ADVANCE Study provides contrast to ACCORD results
February - 13 - 2008
Investigators in the ADVANCE Study, an international study involving 11,140 high-risk patients with type 2 diabetes, announced today that their study provides no evidence of an increased risk of death among those patients receiving intensive treatment to lower blood glucose (sugar). These findings contrast with those reported last week by the US National Heart Lung and Blood Institute suggesting that intensive glucose lowering treatment levels had increased the death rate compared to standard glucose lowering in patients with type 2 diabetes recruited to the ACCORD trial.The ADVANCE interim results were based on more than twice as much data and similar levels of glucose control as in ACCORD. The ADVANCE trial was 5 years in duration and is currently ending. More definitive and final outcome results from ADVANCE should be available later in the spring.
The American Diabetes Association believes that the information from ADVANCE is very important and further magnifies the uncertainty over whether intensive glucose control may harm some people with diabetes. Of note, the studies were not identical, and it is unclear whether their differences can explain the discrepancy in results. ADA eagerly awaits the full reports from ACCORD and ADVANCE, along with the results of a third trial, the VA Diabetes Trial, which also examined the relationship between intensive glycemic control and cardiovascular outcomes (CVD) in type 2 diabetes. We plan to critically examine the final data from these studies once they are publicly available later this year, and will issue further recommendations at that time. In the meantime, the American Diabetes Association continues to advise most people with diabetes to strive for an A1C (a measure of long-term blood glucose control) of less than 7 percent, but as always stresses individualization of treatment goals. People with type 2 diabetes who have existing CVD or multiple CVD risk factors should consult with their health care team about their treatment goals.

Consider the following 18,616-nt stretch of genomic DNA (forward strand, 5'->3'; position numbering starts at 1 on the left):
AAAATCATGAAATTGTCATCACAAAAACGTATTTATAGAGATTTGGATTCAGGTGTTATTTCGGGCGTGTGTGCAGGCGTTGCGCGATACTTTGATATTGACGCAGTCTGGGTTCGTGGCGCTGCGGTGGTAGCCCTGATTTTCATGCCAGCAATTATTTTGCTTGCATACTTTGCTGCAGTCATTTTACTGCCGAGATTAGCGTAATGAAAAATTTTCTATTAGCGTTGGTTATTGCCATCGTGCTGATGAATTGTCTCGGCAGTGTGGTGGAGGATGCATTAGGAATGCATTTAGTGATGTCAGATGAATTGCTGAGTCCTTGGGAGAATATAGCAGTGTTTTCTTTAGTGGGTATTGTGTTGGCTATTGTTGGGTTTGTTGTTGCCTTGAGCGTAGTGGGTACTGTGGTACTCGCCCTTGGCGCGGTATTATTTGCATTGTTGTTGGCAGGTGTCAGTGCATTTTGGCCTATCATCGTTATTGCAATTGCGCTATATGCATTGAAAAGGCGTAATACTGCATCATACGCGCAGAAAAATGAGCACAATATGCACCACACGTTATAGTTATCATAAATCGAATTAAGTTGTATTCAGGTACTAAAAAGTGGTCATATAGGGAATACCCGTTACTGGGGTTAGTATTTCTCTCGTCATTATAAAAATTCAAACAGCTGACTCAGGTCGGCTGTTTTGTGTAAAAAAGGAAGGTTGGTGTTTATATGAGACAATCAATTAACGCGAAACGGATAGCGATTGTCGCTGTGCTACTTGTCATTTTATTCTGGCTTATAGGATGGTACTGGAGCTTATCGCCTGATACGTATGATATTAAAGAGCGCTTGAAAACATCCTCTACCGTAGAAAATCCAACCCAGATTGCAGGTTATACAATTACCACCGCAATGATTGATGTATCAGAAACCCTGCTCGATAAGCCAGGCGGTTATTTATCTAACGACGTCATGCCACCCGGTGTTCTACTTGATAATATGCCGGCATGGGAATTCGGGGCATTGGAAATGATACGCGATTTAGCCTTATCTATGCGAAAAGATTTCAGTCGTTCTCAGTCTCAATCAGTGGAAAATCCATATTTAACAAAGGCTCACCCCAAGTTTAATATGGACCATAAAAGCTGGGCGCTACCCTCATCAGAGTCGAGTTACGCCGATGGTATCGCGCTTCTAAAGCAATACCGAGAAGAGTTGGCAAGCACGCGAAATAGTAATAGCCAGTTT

Statement from the ADVANCE Study.